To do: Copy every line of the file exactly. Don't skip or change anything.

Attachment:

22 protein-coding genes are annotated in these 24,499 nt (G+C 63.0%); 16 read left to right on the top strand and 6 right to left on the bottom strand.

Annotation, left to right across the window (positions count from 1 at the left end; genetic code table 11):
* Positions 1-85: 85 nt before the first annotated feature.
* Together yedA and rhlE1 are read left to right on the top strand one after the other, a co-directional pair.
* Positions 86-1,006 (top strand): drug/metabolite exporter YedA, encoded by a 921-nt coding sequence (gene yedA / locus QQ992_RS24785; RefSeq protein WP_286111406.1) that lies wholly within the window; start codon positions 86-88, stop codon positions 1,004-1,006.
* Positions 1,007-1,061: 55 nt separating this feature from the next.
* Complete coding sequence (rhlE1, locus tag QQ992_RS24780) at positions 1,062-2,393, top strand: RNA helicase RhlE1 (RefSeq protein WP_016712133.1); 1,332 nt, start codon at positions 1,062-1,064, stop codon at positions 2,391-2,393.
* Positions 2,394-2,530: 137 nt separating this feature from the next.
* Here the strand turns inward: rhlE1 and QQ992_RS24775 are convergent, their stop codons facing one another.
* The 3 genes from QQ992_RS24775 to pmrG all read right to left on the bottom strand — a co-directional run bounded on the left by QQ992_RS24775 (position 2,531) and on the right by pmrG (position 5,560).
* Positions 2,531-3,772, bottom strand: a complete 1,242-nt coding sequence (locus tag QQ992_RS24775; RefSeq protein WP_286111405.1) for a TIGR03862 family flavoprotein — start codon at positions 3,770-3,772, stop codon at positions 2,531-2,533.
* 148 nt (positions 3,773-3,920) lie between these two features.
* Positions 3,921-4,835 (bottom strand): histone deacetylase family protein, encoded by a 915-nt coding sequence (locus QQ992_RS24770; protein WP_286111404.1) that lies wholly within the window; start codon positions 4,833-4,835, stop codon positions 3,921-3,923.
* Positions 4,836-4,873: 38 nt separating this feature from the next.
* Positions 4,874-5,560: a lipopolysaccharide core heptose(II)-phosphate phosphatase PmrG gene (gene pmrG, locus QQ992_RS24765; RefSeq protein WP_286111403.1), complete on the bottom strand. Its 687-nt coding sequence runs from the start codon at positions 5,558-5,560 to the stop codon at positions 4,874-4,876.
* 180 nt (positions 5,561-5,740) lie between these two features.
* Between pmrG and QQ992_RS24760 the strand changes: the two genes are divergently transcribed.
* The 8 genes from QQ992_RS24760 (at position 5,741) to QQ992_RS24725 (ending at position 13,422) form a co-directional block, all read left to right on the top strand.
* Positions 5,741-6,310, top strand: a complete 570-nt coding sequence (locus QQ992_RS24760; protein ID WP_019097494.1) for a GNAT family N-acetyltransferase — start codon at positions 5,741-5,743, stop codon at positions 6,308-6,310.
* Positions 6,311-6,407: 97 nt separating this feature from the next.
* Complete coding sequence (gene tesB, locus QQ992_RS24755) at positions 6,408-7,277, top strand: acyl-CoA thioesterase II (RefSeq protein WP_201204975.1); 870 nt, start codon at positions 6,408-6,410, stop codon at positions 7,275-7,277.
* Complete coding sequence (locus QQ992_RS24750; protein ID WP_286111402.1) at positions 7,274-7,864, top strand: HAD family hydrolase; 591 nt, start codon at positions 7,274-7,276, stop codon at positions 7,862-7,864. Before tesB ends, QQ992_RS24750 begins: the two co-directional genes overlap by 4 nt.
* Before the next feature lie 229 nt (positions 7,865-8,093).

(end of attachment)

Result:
22 protein-coding genes are annotated in these 24,499 nt (G+C 63.0%); 16 read left to right on the top strand and 6 right to left on the bottom strand.

Annotation, left to right across the window (positions count from 1 at the left end; genetic code table 11):
* Positions 1-85: 85 nt before the first annotated feature.
* Together yedA and rhlE1 are read left to right on the top strand one after the other, a co-directional pair.
* Positions 86-1,006 (top strand): drug/metabolite exporter YedA, encoded by a 921-nt coding sequence (gene yedA / locus QQ992_RS24785; RefSeq protein WP_286111406.1) that lies wholly within the window; start codon positions 86-88, stop codon positions 1,004-1,006.
* Positions 1,007-1,061: 55 nt separating this feature from the next.
* Complete coding sequence (rhlE1, locus tag QQ992_RS24780) at positions 1,062-2,393, top strand: RNA helicase RhlE1 (RefSeq protein WP_016712133.1); 1,332 nt, start codon at positions 1,062-1,064, stop codon at positions 2,391-2,393.
* Positions 2,394-2,530: 137 nt separating this feature from the next.
* Here the strand turns inward: rhlE1 and QQ992_RS24775 are convergent, their stop codons facing one another.
* The 3 genes from QQ992_RS24775 to pmrG all read right to left on the bottom strand — a co-directional run bounded on the left by QQ992_RS24775 (position 2,531) and on the right by pmrG (position 5,560).
* Positions 2,531-3,772, bottom strand: a complete 1,242-nt coding sequence (locus tag QQ992_RS24775; RefSeq protein WP_286111405.1) for a TIGR03862 family flavoprotein — start codon at positions 3,770-3,772, stop codon at positions 2,531-2,533.
* 148 nt (positions 3,773-3,920) lie between these two features.
* Positions 3,921-4,835 (bottom strand): histone deacetylase family protein, encoded by a 915-nt coding sequence (locus QQ992_RS24770; protein WP_286111404.1) that lies wholly within the window; start codon positions 4,833-4,835, stop codon positions 3,921-3,923.
* Positions 4,836-4,873: 38 nt separating this feature from the next.
* Positions 4,874-5,560: a lipopolysaccharide core heptose(II)-phosphate phosphatase PmrG gene (gene pmrG, locus QQ992_RS24765; RefSeq protein WP_286111403.1), complete on the bottom strand. Its 687-nt coding sequence runs from the start codon at positions 5,558-5,560 to the stop codon at positions 4,874-4,876.
* 180 nt (positions 5,561-5,740) lie between these two features.
* Between pmrG and QQ992_RS24760 the strand changes: the two genes are divergently transcribed.
* The 8 genes from QQ992_RS24760 (at position 5,741) to QQ992_RS24725 (ending at position 13,422) form a co-directional block, all read left to right on the top strand.
* Positions 5,741-6,310, top strand: a complete 570-nt coding sequence (locus QQ992_RS24760; protein ID WP_019097494.1) for a GNAT family N-acetyltransferase — start codon at positions 5,741-5,743, stop codon at positions 6,308-6,310.
* Positions 6,311-6,407: 97 nt separating this feature from the next.
* Complete coding sequence (gene tesB, locus QQ992_RS24755) at positions 6,408-7,277, top strand: acyl-CoA thioesterase II (RefSeq protein WP_201204975.1); 870 nt, start codon at positions 6,408-6,410, stop codon at positions 7,275-7,277.
* Complete coding sequence (locus QQ992_RS24750; protein ID WP_286111402.1) at positions 7,274-7,864, top strand: HAD family hydrolase; 591 nt, start codon at positions 7,274-7,276, stop codon at positions 7,862-7,864. Before tesB ends, QQ992_RS24750 begins: the two co-directional genes overlap by 4 nt.
* Before the next feature lie 229 nt (positions 7,865-8,093).